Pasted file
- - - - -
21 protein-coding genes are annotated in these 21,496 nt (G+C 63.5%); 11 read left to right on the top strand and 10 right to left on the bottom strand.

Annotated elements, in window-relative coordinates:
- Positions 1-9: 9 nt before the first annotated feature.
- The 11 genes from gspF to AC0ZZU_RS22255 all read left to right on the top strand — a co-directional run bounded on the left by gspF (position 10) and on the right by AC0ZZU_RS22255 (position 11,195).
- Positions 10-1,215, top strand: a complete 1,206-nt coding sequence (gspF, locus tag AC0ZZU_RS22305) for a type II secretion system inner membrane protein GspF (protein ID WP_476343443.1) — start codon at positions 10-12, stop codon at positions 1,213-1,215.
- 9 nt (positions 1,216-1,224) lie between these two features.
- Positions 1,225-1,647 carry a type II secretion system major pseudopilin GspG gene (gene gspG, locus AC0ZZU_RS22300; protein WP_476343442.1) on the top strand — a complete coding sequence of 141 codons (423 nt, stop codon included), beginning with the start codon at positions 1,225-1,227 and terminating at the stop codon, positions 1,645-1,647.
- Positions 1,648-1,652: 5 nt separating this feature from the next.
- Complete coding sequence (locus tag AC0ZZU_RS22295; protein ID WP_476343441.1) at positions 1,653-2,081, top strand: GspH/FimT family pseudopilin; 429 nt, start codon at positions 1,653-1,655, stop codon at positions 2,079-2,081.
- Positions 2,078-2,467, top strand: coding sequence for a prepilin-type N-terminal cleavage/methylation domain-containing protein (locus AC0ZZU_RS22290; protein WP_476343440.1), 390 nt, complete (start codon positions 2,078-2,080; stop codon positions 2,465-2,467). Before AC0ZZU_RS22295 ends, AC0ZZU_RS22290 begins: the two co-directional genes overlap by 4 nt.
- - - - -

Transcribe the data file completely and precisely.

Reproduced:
21 protein-coding genes are annotated in these 21,496 nt (G+C 63.5%); 11 read left to right on the top strand and 10 right to left on the bottom strand.

Annotated elements, in window-relative coordinates:
- Positions 1-9: 9 nt before the first annotated feature.
- The 11 genes from gspF to AC0ZZU_RS22255 all read left to right on the top strand — a co-directional run bounded on the left by gspF (position 10) and on the right by AC0ZZU_RS22255 (position 11,195).
- Positions 10-1,215, top strand: a complete 1,206-nt coding sequence (gspF, locus tag AC0ZZU_RS22305) for a type II secretion system inner membrane protein GspF (protein ID WP_476343443.1) — start codon at positions 10-12, stop codon at positions 1,213-1,215.
- 9 nt (positions 1,216-1,224) lie between these two features.
- Positions 1,225-1,647 carry a type II secretion system major pseudopilin GspG gene (gene gspG, locus AC0ZZU_RS22300; protein WP_476343442.1) on the top strand — a complete coding sequence of 141 codons (423 nt, stop codon included), beginning with the start codon at positions 1,225-1,227 and terminating at the stop codon, positions 1,645-1,647.
- Positions 1,648-1,652: 5 nt separating this feature from the next.
- Complete coding sequence (locus tag AC0ZZU_RS22295; protein ID WP_476343441.1) at positions 1,653-2,081, top strand: GspH/FimT family pseudopilin; 429 nt, start codon at positions 1,653-1,655, stop codon at positions 2,079-2,081.
- Positions 2,078-2,467, top strand: coding sequence for a prepilin-type N-terminal cleavage/methylation domain-containing protein (locus AC0ZZU_RS22290; protein WP_476343440.1), 390 nt, complete (start codon positions 2,078-2,080; stop codon positions 2,465-2,467). Before AC0ZZU_RS22295 ends, AC0ZZU_RS22290 begins: the two co-directional genes overlap by 4 nt.